Speaking of accommodation, there are several options one can choose from when walking/cycling the Camino. Hotels, hostels, and, of course, albergues. Note, however, that in some smaller villages, albergues are the only option available, sometimes only 1 or 2 of them to choose from (for example the village of Gonzar).
Albergues are an inseparable part of the true Camino experience. The socializing aspect is at its best there and for me the spirit of the journey can be predominantly felt there. Due to various reasons, some people choose other types of accommodation, but since I completely focused on albergues, I’d like to share some information with you and hopefully you will not have my confused expression when I first walked in an albergue and wondered how should things be done.
Continued from Part 1.
We reached Santiago around noon and I was surprised how big the town actually was. We walked for a few kilometres before we reached the Cathedral, too late to see the the Botafumeiro though. The square in front of the cathedral was full with people – taking photos, laughing, sitting/lying on the ground, thinking, speaking, greeting, hugging. The cathedral itself was splendid in its style, details and size. Santiago was bursting with life – pilgrims, students (there is a university), tourists, locals. Very lively atmosphere, with gorgeous architecture and cozy, narrow streets. Lots of bars, restaurants, all sorts of places where you can sit and enjoy life. I was desperate to leave my rucksack somewhere, anywhere, change my clothes and soak in the sun. So much impatience! Probably that is why I had to wait a few more hours, lesson taught, whether learnt – still to be determined.
Day 9 was one of those days which have not left a very memorable trace in my mind. But there should be days like that, just getting in the routine of walking, which isn’t bad at all. It was a flat, long walk (over 30 km…again) with grumpy weather but considering we had to reach Santiago de Compostela the next day (already?!), we preferred to walk more that day and treat ourselves with a pleasurable short walk for the last day.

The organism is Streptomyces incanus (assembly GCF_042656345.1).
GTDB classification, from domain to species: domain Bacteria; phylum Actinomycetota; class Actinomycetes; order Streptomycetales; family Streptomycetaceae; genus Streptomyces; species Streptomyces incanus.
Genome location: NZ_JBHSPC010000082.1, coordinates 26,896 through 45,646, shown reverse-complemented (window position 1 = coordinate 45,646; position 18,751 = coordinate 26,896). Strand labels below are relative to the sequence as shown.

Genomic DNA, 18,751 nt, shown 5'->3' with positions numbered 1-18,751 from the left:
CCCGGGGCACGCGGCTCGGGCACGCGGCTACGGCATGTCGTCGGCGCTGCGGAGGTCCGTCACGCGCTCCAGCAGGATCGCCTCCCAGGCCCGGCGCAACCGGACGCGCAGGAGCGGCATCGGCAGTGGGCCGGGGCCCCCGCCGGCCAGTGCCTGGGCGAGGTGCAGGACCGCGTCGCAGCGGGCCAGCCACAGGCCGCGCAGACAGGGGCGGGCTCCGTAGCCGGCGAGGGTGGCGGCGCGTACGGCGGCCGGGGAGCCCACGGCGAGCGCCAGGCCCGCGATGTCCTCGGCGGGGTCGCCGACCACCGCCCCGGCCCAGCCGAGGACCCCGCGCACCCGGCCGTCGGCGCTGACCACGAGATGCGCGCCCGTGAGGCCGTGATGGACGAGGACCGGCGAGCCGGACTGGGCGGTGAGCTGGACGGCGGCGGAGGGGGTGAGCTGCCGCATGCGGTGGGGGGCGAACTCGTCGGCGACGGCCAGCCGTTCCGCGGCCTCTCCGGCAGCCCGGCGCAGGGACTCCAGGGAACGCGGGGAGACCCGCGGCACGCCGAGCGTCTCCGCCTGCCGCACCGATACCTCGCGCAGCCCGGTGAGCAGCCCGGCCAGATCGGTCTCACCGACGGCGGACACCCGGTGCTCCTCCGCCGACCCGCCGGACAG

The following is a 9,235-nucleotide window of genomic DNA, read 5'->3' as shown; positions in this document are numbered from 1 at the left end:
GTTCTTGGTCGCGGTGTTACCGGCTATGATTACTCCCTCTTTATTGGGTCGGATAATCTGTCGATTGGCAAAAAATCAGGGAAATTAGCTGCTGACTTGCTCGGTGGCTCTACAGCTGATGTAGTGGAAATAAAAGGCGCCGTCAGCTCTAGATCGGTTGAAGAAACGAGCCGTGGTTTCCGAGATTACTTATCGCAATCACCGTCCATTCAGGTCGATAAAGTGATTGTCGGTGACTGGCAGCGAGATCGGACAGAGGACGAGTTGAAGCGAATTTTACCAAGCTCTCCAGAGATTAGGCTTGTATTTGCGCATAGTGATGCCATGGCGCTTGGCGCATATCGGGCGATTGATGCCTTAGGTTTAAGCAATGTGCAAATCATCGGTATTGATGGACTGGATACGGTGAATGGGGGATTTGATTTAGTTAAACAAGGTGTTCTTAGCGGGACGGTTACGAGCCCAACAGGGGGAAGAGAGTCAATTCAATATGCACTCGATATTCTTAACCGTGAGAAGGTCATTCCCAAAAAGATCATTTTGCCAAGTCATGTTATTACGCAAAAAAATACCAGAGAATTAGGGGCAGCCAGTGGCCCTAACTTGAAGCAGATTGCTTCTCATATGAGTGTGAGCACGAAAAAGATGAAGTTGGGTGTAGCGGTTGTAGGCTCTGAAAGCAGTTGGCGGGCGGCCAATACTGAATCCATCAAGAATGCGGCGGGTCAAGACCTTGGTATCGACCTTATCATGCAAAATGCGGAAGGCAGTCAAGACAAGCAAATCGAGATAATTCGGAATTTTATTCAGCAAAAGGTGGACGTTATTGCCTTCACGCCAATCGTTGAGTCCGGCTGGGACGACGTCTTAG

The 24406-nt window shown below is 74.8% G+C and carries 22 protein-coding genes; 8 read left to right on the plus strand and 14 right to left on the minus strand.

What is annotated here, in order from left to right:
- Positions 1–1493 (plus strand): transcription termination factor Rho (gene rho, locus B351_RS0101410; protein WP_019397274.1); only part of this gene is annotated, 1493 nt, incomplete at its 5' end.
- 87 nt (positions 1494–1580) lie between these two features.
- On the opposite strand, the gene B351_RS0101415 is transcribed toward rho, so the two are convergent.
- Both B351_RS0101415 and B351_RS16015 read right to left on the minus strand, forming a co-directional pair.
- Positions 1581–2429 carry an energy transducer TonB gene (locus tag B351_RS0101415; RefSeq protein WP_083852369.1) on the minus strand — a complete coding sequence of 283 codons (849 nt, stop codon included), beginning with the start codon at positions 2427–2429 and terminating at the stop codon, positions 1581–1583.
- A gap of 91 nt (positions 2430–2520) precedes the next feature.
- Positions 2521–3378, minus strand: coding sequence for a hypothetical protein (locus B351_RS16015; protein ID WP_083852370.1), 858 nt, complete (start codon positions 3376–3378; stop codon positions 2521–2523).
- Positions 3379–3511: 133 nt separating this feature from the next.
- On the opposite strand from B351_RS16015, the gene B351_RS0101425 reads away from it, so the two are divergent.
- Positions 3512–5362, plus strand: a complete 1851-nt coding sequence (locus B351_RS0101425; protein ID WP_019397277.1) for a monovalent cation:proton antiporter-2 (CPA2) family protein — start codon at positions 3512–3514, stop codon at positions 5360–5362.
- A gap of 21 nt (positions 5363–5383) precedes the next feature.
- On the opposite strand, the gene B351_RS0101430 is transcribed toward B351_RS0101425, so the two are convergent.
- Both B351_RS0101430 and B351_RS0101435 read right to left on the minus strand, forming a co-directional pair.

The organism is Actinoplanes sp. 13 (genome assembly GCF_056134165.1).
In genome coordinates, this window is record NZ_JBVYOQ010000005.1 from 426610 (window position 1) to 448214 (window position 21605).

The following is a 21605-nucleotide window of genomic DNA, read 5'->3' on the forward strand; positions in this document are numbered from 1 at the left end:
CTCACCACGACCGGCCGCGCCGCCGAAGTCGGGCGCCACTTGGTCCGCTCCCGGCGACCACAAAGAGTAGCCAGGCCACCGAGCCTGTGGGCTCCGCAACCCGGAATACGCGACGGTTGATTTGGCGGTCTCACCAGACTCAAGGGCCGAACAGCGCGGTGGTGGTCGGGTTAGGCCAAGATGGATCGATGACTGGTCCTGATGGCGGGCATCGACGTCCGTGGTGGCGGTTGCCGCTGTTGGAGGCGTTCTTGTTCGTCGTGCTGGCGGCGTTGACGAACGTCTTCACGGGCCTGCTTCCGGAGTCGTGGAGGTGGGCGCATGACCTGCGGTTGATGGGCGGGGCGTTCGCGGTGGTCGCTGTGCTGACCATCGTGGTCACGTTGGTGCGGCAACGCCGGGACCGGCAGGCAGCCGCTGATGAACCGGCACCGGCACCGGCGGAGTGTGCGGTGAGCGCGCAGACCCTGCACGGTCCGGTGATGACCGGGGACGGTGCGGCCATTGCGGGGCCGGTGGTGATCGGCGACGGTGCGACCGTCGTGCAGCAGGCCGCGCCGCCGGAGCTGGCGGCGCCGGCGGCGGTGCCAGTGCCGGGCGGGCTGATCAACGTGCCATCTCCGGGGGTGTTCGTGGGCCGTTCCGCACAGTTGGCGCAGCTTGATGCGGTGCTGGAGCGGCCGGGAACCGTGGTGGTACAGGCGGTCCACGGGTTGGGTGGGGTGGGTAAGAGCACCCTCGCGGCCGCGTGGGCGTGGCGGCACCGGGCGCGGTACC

This stage was a pleasure. Only 21 km. to Triacastela, mostly descending, beautiful scenery, the weather was warm and sunny, who could ask for more? Anyway, people having knee and ankle problems would perhaps tell a different story, as descent, especially one spreading over several kilometers is a huge strain precisely on these parts of the body.
We almost ran out from the municipal albergue. At about 6.30 o’clock everyone was up and it was resembling an enormous bee-hive with everyone trying to get ready and put their stuff in order in the dark. I really appreciate the fact that many people (I followed the example) actually arranged their backpack outside the bedroom and spared the others all the rustling, whispering and flashlights in all directions. Outside the air was amazingly fresh (I forgot to mention O Cebreiro is located at an altitude of 1300 m) and we started descending through the dark mountain.
Day 1 of our Camino walk started at lovely Astorga. After spending the night on a bus travelling from Barcelona, taking about 11-12 hours (blissfully spent in sleep), we finally reached our starting point. It was dark when we got off the bus and immediately began looking for a place to take our credentials from. We found the first albergue very easily, it was so close to the cathedral, however, the hospitalero was not willing to spend any of his time on us. He was speaking to us in Spanish (like so so many people on the Camino), but it became clear he was welcoming us at 11 o’clock. 4 hours? No way.
One pilgrim on the street showed us the municipal albergue and we decided to give it a try. We were lucky because right after holding our credentials in hands, it closed as well. What followed was a memorable breakfast – cafe con leche (it is amazing that while in Spain even in the smallest of villages I enjoyed fantastic cafe con leche-s) and churros - the sole thought is mouth-watering.